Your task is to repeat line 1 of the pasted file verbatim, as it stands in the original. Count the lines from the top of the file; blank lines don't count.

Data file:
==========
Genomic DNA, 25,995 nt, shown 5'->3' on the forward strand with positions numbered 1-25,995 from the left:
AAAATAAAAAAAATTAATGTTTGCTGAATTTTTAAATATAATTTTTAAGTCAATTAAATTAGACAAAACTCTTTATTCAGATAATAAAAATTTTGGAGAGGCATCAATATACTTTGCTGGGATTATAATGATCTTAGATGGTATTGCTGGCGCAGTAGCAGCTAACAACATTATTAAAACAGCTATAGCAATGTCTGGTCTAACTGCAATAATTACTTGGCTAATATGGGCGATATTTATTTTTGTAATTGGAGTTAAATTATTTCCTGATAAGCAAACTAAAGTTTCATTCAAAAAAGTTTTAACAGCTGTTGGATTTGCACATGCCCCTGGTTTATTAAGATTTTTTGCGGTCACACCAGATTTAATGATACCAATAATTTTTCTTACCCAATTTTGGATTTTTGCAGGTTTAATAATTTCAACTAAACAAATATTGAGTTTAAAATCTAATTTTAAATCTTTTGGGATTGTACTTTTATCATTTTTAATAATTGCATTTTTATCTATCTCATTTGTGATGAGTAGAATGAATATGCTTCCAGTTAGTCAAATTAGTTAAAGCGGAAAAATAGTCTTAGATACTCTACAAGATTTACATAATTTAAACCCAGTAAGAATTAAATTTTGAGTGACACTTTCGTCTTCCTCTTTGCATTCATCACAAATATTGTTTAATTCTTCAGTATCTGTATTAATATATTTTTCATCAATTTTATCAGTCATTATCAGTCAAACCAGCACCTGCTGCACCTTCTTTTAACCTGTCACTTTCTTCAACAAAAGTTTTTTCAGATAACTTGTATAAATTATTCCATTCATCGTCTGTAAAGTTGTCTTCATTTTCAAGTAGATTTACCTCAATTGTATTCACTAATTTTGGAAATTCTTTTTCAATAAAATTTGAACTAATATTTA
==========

Genomic DNA, 25,995 nt, shown 5'->3' on the forward strand with positions numbered 1-25,995 from the left: